The nice thing about the Fleet Shuttle is that it doesn't have a cooldown nor does it cause a cooldown on your Emergency Fleet Pass or legacy Fleet Priority Transport. That's handy when your Emergency Fleet Pass is still the 18 hour one or you haven't unlocked the legacy one.

Here's a list of what taxi location you need for the various shuttles for each planet.

Planet Taxi location
Alderaan (Imperial) Outpost Bolym
Alderaan (Republic) Wardpost Duval
Balmorra (Imperial) Glorinth Imperial Outpost (landing location)
Balmorra (Republic) Bugtown (landing location)
Belsavis (Imperial) Imperial Command Post
Belsavis (Republic) Republic Watchtower
Corellia (Imperial) Imperial War Camp
Corellia (Republic) Republic Outpost
Coruscant Senate Plaza Taxi
Dromund Kass The Wall Speeder
Hoth (Imperial) Leth Outpost (Fleet Shuttle is on the other side of the base)
Hoth (Republic) Outpost Senth
Nar Shaddaa (Imperial) Lower Promenade
Nar Shaddaa (Republic) Lower Promenade
Quesh (Imperial) -None-
Quesh (Republic) -None-
Taris (Imperial) Toxic Lake Garrison
Taris (Republic) Waypoint Station Aurek
Tatooine (Imperial) Toxic Lake Garrison
Tatooine (Republic) Waypoint Station Aurek
Voss (Imperial) Fort Kodentha
Voss (Republic) Ken-La Outpost

Monday, April 1, 2013

WoWed out

[Given the date I'm posting this, I do have to say this isn't an April Fool's joke.]

Today I cancelled my WoW account. The game has reached a point where it isn't fun and I don't have the desire to login and complete those few things I still had some interest in. (A couple of titles, a couple of older legendaries.)

Now, WoW is still the wildly successful 800 lb gorilla in the MMO market, so I don't want to come across as if I was saying it was a bad game. It's not. What has happened is that what I want out of WoW isn't there and probably won't ever be there. I've finally gotten tired of the Red Queen's racetrack of gearing, WoW-style. Gear has become this short-term consumable that's ongoing irritant. You hope to get a drop from RNG, then you have to enchant it, gem it, reforge it. Then if you get another piece of gear you might have to redo it all once again. Long gone are the days of just equipping something and going. Of getting a drop meaning something special because you knew you'd be using it for a long time. Add to that the mentality of 'You Must Be This High of an ilevel to raid' and gear is an unpleasant stick.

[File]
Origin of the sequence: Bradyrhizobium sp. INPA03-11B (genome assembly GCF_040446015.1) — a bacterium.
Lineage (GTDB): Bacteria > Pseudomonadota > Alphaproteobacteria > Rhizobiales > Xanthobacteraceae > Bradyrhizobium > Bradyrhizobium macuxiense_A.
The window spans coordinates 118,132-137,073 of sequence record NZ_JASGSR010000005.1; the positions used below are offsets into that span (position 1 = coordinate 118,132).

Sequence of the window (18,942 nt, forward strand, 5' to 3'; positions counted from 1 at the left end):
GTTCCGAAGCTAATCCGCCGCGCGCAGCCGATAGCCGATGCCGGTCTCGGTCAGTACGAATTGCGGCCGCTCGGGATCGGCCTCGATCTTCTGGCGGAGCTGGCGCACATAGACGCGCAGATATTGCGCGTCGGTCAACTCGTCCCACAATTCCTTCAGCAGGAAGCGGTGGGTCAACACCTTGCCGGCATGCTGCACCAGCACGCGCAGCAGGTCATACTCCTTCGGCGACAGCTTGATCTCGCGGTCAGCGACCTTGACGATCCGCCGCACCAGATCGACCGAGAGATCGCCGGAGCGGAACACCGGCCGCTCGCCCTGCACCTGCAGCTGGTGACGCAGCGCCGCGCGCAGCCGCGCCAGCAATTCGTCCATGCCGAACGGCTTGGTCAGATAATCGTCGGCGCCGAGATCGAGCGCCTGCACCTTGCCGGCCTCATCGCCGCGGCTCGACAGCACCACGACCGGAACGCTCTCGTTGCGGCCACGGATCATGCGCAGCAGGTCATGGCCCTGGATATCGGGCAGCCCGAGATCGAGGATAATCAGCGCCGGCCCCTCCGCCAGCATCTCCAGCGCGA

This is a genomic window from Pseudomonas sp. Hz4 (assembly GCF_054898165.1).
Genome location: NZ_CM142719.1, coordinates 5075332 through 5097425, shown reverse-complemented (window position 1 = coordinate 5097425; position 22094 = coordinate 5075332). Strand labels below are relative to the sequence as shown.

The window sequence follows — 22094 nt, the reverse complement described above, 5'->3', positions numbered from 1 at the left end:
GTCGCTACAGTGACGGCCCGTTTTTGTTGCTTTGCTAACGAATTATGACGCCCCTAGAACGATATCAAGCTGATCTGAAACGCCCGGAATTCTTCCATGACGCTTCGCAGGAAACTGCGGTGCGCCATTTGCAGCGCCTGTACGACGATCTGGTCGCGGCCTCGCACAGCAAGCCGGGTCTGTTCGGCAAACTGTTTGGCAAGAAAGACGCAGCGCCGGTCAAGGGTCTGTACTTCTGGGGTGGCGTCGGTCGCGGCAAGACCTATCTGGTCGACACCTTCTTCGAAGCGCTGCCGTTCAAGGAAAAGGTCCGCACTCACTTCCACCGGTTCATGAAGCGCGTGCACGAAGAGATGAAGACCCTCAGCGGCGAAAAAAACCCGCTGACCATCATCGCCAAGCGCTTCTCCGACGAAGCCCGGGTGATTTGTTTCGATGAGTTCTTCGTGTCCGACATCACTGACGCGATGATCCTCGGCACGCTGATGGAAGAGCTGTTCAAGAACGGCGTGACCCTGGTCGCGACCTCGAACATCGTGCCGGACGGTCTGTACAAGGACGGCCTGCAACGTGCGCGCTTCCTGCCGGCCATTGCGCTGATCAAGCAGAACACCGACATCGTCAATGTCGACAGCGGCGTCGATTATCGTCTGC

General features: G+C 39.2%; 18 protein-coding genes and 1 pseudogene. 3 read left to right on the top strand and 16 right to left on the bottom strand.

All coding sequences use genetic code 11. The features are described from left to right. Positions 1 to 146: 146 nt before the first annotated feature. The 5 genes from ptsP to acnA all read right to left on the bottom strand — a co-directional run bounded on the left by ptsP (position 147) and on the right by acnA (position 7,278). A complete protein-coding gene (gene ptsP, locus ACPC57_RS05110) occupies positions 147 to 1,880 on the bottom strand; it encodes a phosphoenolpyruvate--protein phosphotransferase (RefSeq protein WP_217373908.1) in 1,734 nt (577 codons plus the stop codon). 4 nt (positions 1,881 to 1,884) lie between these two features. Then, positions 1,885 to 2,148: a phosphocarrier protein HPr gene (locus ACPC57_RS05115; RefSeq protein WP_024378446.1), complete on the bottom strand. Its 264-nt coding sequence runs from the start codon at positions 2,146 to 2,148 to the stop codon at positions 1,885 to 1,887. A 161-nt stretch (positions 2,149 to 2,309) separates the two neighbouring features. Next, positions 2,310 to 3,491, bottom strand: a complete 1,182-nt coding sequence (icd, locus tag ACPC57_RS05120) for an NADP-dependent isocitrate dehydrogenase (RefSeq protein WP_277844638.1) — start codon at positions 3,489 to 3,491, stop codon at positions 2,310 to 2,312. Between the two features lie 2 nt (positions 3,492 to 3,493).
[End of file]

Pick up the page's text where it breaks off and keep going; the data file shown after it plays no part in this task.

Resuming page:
(I am aware of the irony of dropping WoW and playing SW:ToR, given SW:ToR heavily imitated many WoW systems. While it isn't particularly logical, all I can say is that I'm having fun in SW:ToR whereas I'm not in WoW.)

Another issue is that I've played WoW for a long time now. I've been playing since 2006. That's a long time for anyone not in a guild with strong social bonds. Over the years I've all the boss fights, quests, battlegrounds, done a large number of achievements, and so on, and so forth. It's become difficult for Blizzard to do anything fresh. Even when they do something fresh (the new talent system, for example) that thing isn't enough by itself to attract me. Sequel-itis wears out even the best games. Even your favorite eating place would get boring over time if that's the only place you ate at.

At this point it is time to focus my attention on other games. Time to try different eating establishments and broaden my tastes, as it were. Perhaps one day I might go back and try my old favorite -- they nicely keep my seat available to their credit -- but maybe not. We shall see.

Sunday, March 24, 2013

Late to the event

I finally got around to do doing the Gree event the second time around. The first one I skipped as I was a bit busy at work. I was also pretty burned out on any sort of dailies after doing a bunch of them in WoW to get my main there exalted with all of the factions. (Since my main there works on the reputation achievements the grinds were effectively mandatory. Having been the primary tank for my guild unlocking the valor gear was a motivator, as well, for the reps.)

The rep grind has been pretty relaxed for me. By the time the event goes away again I should have enough rep and rep tokens banked to get me all the way to Legend. Not bad for a two week event. In future I'll be able to just focus on the dailies that give me the item tokens.

I started out at first doing the dailies on three characters, my Jedi Sentinel, my Jedi Consular, and my Sith Warrior.  Once I hit Friend and could do the Grey Secant quests I stopped doing the dailies on my Sith Warrior. I did do the one-time quest on all three. That one was fun, other than a few hiccups on Voss, as I got to get out and about on the planets instead of sitting on my ships or on the fleet. I even skipped doing dailies a couple of days when I just didn't feel like logging in. It has been nice to be at the point I do dailies when I feel like it and not feeling like I "have" to login and do them to keep up.

The pve quests were generally painless, though the pirate one could be a pain when you went for the 'end boss'. Having him spawn next to another gold mob can be problematic for a healer with a tanking companion. Still, it was a bit reassuring, in a twisted way, to see that Bioware still screws up mob placement even now. ^_^